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Article

Targeted Alpha-Particle Radiotherapy and Immune Checkpoint Inhibitors Induces Cooperative Inhibition on Tumor Growth of Malignant Melanoma

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Viewpoint Molecular Targeting, Inc., Coralville, IA 52241, USA
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Department of Radiology, University of Iowa, Iowa City, IA 52242, USA
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Interdisciplinary Graduate Program in Human Toxicology, University of Iowa, Iowa City, IA 52242, USA
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Department of Pathology, University of Iowa, Iowa City, IA 52242, USA
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Department of Internal Medicine, University of Iowa, Iowa City, IA 52242, USA
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Department of Human Oncology, School of Medicine and Public Health, University of Wisconsin-Madison, Madison, WI 53705, USA
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Department of Pediatrics, University of Iowa, Iowa City, IA 52242, USA
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Department of Chemistry, University of Iowa, Iowa City, IA 52242, USA
*
Author to whom correspondence should be addressed.
Academic Editors: Tadashi Watabe and Frederik Lars Giesel
Cancers 2021, 13(15), 3676; https://doi.org/10.3390/cancers13153676
Received: 23 June 2021 / Revised: 13 July 2021 / Accepted: 16 July 2021 / Published: 22 July 2021
(This article belongs to the Special Issue Molecular Imaging and Radio-Nuclide Therapy in Cancers)
Radiation therapy and immune checkpoint inhibitors (ICIs) have been demonstrated to cooperatively activate adaptive anti-tumor immunity with curative potential in preclinical models of melanoma. Receptor-targeted radionuclide therapy can be systemically injected to selectively deliver ionizing radiation to tumor sites throughout the body, potentially rendering all tumor sites more susceptible to anti-tumor immune response. In this study, we demonstrated the feasibility of delivering alpha-particle radiation to murine melanoma tumors using a 212Pb radiolabeled peptide [212Pb]VMT01 that targets the melanocortin 1 receptor (MC1R). Our data showed anti-tumor cooperation between [212Pb]VMT01 and ICIs in melanoma, mediated by induction of tumor-specific immunity. The immunogenicity of [212Pb]VMT01 in melanoma was also evidenced by enhanced tumor infiltrating lymphocytes and tumor vaccination assays.
Radiotherapy can facilitate the immune recognition of immunologically “cold” tumors and enhance the efficacy of anti-PD-1 and anti-CTLA-4 immune checkpoint inhibitors (ICIs) in melanoma. Systemic administration of receptor-targeted radionuclide therapy has the potential to selectively deliver radionuclides to multiple tumors throughout the body in metastatic settings. By triggering immunologic cell death and increasing the immune susceptibility of surviving tumor cells in these locations, targeted radionuclide therapies may overcome resistance to ICIs and render immunologically “cold” tumors throughout the body responsive to ICIs and immunologically “hot”. Here, we show the anti-tumor cooperation of targeted α-particle radionuclide therapy (α-TRT) and ICIs in preclinical models of melanoma. Melanocortin 1 receptor (MC1R)-targeted radiopeptide [212Pb]VMT01 was employed to deliver α-radiation to melanoma tumors in mice. A single injection of 4.1 MBq [212Pb]VMT01 significantly slowed the tumor growth of B16-F10 melanoma and the combination of [212Pb]VMT01 and ICIs induced a cooperative anti-tumor effect leading to 43% complete tumor response with no sign of malignancy on autopsy. Animals with complete response developed anti-tumor immunity to reject further tumor inoculations. This therapeutic cooperation was completely abolished in RAG1 KO mice, which are deficient in T-cell maturation. In addition, the anti-tumor cooperation was compromised when fractionated [212Pb]VMT01 was used in the combination. We also demonstrated that [212Pb]VMT01 induced immunogenic cell death in tumor vaccination assays and in vitro exposure to [212Pb]VMT01 sensitized immunotolerant melanoma to ICIs treatment in vivo. Enhanced tumor infiltrating CD3+, CD4+, CD8+ lymphocytes were observed following injection of 1.4 MBq [212Pb]VMT01. Overall, we demonstrated anti-tumor cooperation between α-TRT and ICIs in melanoma that is mediated by tumor specific immunity. View Full-Text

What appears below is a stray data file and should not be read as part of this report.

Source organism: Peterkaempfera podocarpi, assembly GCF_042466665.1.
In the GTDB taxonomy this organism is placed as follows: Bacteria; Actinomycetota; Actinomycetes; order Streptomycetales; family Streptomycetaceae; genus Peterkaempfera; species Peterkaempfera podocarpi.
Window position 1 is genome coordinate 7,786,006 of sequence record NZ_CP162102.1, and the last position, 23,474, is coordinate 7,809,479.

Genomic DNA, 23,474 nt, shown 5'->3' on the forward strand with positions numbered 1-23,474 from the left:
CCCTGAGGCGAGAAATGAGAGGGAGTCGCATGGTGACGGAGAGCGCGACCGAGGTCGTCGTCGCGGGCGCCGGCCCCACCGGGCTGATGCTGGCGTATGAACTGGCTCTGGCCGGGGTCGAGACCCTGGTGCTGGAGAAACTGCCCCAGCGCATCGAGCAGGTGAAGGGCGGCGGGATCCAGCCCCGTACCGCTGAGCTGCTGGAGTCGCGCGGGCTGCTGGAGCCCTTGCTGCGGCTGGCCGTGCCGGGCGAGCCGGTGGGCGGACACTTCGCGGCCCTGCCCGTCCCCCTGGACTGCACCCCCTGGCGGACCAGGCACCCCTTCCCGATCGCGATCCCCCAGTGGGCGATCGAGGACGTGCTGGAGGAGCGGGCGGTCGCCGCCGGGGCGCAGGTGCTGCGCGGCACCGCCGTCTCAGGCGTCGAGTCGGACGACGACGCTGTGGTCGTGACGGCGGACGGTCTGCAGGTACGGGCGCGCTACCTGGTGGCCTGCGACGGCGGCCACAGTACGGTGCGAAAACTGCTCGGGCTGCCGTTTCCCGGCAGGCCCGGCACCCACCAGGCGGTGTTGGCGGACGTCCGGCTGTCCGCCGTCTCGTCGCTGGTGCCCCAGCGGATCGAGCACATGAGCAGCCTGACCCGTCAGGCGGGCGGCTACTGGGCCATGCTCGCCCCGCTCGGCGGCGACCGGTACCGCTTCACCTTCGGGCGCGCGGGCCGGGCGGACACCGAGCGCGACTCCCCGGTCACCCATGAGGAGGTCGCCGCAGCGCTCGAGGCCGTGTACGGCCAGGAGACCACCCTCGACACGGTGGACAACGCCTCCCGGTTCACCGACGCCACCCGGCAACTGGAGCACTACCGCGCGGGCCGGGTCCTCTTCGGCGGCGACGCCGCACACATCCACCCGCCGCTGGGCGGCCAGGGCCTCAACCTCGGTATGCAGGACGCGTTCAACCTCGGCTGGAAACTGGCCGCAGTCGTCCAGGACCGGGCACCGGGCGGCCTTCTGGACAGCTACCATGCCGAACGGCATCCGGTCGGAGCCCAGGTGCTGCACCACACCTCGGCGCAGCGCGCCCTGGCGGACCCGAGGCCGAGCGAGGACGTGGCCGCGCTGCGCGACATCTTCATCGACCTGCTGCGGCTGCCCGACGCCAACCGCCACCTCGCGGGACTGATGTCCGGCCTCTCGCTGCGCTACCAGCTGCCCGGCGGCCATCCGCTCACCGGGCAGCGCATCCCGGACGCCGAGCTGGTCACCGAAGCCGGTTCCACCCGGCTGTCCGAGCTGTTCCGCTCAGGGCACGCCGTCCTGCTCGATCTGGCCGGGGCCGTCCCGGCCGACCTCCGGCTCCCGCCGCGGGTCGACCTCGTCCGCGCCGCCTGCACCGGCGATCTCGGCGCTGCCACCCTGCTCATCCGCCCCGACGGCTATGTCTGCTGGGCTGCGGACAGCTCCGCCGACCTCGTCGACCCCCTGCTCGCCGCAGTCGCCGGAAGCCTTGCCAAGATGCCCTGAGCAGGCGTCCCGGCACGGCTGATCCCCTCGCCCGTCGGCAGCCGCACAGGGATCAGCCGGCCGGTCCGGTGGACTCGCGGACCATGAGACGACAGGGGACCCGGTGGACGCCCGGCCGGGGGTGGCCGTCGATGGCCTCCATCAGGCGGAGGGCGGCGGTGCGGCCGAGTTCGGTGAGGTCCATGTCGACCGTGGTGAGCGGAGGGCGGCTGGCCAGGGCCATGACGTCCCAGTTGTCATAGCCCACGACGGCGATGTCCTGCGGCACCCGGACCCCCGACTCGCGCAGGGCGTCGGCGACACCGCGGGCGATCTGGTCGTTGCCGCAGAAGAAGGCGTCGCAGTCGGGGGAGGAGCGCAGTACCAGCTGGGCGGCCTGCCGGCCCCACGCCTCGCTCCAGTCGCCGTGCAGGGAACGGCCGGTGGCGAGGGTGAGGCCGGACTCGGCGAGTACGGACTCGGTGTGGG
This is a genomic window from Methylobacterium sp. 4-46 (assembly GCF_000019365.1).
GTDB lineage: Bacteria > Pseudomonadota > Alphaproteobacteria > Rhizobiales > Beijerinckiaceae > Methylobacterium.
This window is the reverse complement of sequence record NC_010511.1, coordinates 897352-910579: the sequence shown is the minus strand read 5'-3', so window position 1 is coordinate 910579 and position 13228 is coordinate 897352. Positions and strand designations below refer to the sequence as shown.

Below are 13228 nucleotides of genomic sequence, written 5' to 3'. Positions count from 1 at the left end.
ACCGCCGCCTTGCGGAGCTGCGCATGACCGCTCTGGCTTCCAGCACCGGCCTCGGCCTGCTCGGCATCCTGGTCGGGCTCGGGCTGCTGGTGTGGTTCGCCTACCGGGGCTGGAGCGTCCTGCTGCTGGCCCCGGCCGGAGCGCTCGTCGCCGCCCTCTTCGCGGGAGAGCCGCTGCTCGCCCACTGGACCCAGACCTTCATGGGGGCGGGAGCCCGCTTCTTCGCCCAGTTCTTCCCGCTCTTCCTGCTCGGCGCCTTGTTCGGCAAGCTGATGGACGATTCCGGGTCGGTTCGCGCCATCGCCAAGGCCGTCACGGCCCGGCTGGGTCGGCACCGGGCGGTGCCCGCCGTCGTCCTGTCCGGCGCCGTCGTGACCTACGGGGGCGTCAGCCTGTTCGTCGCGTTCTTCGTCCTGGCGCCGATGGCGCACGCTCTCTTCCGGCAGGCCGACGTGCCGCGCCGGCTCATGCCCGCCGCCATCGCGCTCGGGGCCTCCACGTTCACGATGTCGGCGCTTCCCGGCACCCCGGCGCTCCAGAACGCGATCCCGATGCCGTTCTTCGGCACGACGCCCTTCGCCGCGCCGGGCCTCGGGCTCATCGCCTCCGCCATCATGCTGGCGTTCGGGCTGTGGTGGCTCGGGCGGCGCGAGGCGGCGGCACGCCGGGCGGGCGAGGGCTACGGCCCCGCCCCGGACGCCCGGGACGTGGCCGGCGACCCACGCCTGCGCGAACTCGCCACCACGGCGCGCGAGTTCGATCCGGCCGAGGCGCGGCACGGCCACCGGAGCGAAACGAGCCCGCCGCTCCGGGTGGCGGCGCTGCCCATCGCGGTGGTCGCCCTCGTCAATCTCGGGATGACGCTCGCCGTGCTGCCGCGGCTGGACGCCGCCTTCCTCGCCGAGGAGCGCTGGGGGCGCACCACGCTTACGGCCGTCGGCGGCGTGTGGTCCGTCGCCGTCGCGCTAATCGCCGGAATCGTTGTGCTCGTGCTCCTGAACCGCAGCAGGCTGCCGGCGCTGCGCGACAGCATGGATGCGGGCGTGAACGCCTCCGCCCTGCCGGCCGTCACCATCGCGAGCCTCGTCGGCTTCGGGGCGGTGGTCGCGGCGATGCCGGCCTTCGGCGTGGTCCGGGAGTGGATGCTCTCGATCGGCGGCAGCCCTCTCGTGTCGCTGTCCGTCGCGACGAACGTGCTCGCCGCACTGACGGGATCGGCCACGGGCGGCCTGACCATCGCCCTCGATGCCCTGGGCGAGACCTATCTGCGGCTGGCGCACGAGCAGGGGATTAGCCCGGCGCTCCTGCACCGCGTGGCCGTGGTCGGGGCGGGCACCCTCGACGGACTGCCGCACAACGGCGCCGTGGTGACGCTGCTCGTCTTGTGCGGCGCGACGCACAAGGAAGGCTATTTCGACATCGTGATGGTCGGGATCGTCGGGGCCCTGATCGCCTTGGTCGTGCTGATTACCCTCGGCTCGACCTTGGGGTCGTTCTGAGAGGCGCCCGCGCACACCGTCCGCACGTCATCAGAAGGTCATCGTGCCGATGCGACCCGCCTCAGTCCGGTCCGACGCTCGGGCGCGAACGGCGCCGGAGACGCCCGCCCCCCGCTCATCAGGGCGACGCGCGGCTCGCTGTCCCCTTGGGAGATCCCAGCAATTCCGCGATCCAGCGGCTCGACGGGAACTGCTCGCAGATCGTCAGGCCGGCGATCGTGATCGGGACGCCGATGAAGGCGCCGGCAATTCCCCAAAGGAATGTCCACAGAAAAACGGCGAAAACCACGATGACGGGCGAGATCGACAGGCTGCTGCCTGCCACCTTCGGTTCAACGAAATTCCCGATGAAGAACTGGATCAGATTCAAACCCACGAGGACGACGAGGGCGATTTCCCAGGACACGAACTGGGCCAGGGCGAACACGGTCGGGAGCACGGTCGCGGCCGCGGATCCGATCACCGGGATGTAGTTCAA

Keywords: immunotherapy; alpha-particle radiotherapy; immunogenic cell death; immune checkpoint inhibitors; melanoma immunotherapy; alpha-particle radiotherapy; immunogenic cell death; immune checkpoint inhibitors; melanoma
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MDPI and ACS Style

Li, M.; Liu, D.; Lee, D.; Cheng, Y.; Baumhover, N.J.; Marks, B.M.; Sagastume, E.A.; Ballas, Z.K.; Johnson, F.L.; Morris, Z.S.; Schultz, M.K. Targeted Alpha-Particle Radiotherapy and Immune Checkpoint Inhibitors Induces Cooperative Inhibition on Tumor Growth of Malignant Melanoma. Cancers 2021, 13, 3676. https://doi.org/10.3390/cancers13153676

AMA Style

Li M, Liu D, Lee D, Cheng Y, Baumhover NJ, Marks BM, Sagastume EA, Ballas ZK, Johnson FL, Morris ZS, Schultz MK. Targeted Alpha-Particle Radiotherapy and Immune Checkpoint Inhibitors Induces Cooperative Inhibition on Tumor Growth of Malignant Melanoma. Cancers. 2021; 13(15):3676. https://doi.org/10.3390/cancers13153676

Chicago/Turabian Style

Li, Mengshi, Dijie Liu, Dongyoul Lee, Yinwen Cheng, Nicholas J. Baumhover, Brenna M. Marks, Edwin A. Sagastume, Zuhair K. Ballas, Frances L. Johnson, Zachary S. Morris, and Michael K. Schultz 2021. "Targeted Alpha-Particle Radiotherapy and Immune Checkpoint Inhibitors Induces Cooperative Inhibition on Tumor Growth of Malignant Melanoma" Cancers 13, no. 15: 3676. https://doi.org/10.3390/cancers13153676

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